U.S. District Judge Schedules Retrial of Tenet Kickback Case
U.S. District Judge M. James Lorenz on Tuesday announced that he has March 29 as the date for a possible retrial of a federal criminal case against Tenet HealthSystem Hospitals -- a Tenet Healthcare subsidiary -- Alvarado Hospital Medical Center and a former Alvarado administrator that alleges the defendants paid illegal kickbacks to physician groups to increase patient referrals and revenue, the San Diego Union-Tribune reports. Lorenz last week declared a mistrial in the case after jurors could not reach a unanimous decision (Skidmore, San Diego Union-Tribune, 2/23).
Under anti-kickback laws for federal health care programs, hospitals cannot directly pay physicians for referrals. In July 2003, a federal grand jury issued a 17-count criminal indictment of Alvarado administrator Mina Nazaryan, former Alvarado CEO Barry Weinbaum and Tenet HealthSystem Hospitals over allegations that the hospital paid more than $10 million for more than 100 physician-relocation agreements between 1992 and 2000. Nazaryan last month pleaded guilty to charges that she conspired with Weinbaum to pay physicians for patient referrals (California Healthline, 2/23).
Lorenz also rejected Tenet's motion to dismiss the case, saying he believed there was "sufficient evidence" on one of the counts to deny the request (Bloomberg/Los Angeles Times, 2/23). According to the Union-Tribune, Lorenz is "reserving judgment" on whether to dismiss the remaining 18 charges (San Diego Union-Tribune, 2/23). The motion for dismissal had been pending since before jurors began deliberations (Bloomberg/Los Angeles Times, 2/23).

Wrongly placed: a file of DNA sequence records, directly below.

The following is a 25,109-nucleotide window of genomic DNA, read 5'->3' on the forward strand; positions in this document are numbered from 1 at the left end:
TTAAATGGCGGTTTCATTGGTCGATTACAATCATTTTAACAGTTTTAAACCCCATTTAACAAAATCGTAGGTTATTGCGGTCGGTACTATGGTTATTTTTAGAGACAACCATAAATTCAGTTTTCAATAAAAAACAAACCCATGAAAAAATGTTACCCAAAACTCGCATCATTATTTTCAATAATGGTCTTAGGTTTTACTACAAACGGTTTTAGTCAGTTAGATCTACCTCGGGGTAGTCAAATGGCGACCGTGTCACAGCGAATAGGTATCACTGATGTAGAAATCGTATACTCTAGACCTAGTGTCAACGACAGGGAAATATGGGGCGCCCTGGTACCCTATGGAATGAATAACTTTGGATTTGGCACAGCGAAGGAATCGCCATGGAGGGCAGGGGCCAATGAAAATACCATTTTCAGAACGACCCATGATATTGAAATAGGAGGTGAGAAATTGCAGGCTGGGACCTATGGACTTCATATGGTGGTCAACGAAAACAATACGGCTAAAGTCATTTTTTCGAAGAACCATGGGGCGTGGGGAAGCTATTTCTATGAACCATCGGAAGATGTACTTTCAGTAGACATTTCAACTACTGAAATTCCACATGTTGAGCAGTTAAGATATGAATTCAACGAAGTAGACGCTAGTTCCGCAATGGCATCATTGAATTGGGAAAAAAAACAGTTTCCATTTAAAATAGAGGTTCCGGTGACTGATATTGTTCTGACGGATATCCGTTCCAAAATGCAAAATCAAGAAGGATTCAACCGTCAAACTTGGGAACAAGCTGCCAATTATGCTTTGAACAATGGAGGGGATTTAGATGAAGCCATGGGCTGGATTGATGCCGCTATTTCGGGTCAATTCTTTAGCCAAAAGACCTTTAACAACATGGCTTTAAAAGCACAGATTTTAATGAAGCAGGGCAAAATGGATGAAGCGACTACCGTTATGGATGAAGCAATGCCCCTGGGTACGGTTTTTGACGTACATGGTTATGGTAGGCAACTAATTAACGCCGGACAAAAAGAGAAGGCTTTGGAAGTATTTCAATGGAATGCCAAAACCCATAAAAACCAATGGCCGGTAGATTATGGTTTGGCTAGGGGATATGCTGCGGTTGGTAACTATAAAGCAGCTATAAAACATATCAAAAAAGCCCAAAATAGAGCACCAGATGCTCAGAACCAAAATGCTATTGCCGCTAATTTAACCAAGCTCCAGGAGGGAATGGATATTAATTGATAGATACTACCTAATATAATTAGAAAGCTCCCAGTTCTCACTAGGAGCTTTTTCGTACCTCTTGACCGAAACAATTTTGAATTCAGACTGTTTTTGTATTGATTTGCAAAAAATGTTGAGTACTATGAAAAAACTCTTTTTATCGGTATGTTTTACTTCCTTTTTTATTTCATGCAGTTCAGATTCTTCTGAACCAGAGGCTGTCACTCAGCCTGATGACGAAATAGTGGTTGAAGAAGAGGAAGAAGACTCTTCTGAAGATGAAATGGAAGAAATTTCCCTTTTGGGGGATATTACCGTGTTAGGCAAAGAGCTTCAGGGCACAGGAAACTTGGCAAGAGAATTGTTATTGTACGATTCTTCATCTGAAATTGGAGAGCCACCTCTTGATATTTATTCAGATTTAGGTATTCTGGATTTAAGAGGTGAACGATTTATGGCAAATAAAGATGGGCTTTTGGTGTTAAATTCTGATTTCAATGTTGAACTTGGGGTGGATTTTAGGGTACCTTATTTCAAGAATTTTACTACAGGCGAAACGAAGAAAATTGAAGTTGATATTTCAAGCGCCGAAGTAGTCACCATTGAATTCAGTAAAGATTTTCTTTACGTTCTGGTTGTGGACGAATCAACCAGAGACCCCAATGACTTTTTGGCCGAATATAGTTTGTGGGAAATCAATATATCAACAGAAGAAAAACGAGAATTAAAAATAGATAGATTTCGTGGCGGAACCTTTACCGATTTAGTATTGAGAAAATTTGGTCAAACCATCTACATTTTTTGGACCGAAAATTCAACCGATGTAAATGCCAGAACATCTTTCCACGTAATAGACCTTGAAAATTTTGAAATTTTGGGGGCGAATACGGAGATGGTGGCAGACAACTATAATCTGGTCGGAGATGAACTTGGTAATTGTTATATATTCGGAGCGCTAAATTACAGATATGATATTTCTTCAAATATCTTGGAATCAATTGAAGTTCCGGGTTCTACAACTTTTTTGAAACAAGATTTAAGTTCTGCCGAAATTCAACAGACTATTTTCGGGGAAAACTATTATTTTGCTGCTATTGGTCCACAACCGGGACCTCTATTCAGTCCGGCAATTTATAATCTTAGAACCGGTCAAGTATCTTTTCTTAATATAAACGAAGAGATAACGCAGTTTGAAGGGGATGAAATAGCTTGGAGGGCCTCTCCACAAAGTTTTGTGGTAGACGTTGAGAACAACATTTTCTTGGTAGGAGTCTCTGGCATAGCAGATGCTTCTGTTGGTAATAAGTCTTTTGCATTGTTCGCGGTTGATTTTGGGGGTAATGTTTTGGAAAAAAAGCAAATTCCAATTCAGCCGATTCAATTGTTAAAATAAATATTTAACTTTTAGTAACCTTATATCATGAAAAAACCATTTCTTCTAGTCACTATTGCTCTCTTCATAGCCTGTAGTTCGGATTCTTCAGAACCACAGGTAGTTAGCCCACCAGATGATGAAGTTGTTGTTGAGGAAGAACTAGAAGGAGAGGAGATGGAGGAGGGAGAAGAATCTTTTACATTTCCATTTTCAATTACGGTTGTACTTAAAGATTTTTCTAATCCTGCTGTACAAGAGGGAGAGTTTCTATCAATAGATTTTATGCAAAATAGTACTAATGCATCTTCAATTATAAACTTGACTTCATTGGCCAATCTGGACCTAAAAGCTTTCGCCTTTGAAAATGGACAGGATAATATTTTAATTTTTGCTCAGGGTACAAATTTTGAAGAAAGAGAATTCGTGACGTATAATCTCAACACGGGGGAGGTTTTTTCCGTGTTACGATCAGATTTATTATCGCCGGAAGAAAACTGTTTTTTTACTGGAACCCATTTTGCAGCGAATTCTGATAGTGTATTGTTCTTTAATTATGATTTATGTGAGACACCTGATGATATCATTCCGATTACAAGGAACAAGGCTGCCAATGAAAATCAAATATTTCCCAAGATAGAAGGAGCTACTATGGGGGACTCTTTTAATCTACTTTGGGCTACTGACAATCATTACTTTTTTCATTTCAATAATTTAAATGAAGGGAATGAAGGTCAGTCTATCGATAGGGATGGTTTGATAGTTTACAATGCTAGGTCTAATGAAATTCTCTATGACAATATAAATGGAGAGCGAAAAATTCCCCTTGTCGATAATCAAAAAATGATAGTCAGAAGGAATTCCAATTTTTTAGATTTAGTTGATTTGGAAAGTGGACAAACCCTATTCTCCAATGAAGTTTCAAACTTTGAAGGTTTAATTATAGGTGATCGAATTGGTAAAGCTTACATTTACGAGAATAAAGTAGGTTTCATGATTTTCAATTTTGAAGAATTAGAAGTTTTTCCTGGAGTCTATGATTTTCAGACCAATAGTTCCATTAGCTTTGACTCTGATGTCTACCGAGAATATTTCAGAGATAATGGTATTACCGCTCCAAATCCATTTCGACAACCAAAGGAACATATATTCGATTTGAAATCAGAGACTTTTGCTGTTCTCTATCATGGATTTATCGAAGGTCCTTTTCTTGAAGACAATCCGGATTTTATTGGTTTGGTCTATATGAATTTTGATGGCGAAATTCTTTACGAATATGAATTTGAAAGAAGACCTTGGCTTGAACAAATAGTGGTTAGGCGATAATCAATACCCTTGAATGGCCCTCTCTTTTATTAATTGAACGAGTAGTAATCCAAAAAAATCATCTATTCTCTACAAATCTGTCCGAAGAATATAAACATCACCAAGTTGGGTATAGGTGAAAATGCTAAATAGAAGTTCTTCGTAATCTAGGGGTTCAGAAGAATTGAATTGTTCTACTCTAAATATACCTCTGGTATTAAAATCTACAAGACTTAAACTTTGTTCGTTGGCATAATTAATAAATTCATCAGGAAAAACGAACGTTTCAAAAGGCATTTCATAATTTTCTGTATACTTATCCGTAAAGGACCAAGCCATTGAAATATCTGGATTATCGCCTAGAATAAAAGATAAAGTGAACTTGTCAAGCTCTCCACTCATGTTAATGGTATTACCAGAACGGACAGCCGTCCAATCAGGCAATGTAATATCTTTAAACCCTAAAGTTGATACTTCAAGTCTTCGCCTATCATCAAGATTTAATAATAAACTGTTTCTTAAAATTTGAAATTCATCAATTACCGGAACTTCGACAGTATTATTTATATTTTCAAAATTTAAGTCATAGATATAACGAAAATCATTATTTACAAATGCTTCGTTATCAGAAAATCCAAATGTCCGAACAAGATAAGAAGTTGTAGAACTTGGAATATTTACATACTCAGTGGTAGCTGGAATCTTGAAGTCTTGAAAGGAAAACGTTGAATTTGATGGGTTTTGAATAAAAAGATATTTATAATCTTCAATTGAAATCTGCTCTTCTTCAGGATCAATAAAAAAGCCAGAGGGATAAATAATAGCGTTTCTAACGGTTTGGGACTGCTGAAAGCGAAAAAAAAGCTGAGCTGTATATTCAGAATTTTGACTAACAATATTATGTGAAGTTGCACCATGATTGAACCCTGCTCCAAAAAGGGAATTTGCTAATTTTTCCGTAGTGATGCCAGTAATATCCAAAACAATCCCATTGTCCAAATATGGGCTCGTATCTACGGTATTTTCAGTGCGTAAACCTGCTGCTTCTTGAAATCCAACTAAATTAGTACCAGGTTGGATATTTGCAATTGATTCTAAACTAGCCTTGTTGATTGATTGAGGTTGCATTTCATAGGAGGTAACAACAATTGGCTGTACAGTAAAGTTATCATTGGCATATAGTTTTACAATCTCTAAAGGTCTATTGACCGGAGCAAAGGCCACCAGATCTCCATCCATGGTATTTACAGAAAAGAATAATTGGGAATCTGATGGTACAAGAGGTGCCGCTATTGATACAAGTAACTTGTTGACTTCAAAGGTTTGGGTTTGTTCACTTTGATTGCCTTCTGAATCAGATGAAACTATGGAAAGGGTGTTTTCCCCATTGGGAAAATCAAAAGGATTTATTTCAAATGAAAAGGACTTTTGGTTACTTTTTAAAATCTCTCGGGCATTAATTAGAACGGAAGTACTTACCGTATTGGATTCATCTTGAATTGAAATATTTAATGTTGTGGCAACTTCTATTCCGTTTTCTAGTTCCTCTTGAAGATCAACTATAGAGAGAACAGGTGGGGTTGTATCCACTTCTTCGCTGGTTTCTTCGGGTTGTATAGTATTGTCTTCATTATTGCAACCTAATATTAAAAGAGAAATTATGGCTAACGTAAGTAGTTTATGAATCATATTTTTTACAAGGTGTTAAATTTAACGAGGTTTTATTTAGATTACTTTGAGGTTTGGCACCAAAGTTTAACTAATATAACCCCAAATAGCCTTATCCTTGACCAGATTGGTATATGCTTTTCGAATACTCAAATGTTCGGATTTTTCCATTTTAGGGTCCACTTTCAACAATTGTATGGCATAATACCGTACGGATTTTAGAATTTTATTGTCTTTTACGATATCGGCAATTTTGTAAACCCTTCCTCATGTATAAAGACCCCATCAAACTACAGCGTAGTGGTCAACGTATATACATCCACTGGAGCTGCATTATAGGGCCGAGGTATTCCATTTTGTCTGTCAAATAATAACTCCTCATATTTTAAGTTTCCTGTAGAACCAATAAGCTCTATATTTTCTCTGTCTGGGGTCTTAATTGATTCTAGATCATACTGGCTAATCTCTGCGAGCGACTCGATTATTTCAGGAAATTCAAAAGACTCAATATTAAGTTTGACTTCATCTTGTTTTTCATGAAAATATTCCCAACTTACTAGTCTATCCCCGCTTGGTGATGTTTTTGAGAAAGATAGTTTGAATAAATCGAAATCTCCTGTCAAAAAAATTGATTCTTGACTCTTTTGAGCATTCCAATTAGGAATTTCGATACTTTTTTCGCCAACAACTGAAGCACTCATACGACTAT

According to the Union-Tribune, officials for the U.S. Attorney's Office in San Diego would not comment on whether they would pursue another trial (San Diego Union-Tribune, 2/23). However, Bloomberg/Times reports that prosecutors said they would retry the case (Bloomberg/Los Angeles Times, 2/23).
E. Peter Urbanowicz, Tenet's general counsel, said, "If the prosecutors retry this case, it will be expensive, time-consuming and unfortunate. We still hope the prosecutors decide that it serves no purpose to retry this case and it is in the best interests of everyone to move forward and address the bigger issues. If necessary, however, we will defend ourselves vigorously against these charges in a second trial because we still believe they are unwarranted" (San Diego Union-Tribune, 2/23).
Alvarado attorney Robert Brewer said, "We're ready to go to trial" (Bloomberg/Los Angeles Times, 2/23).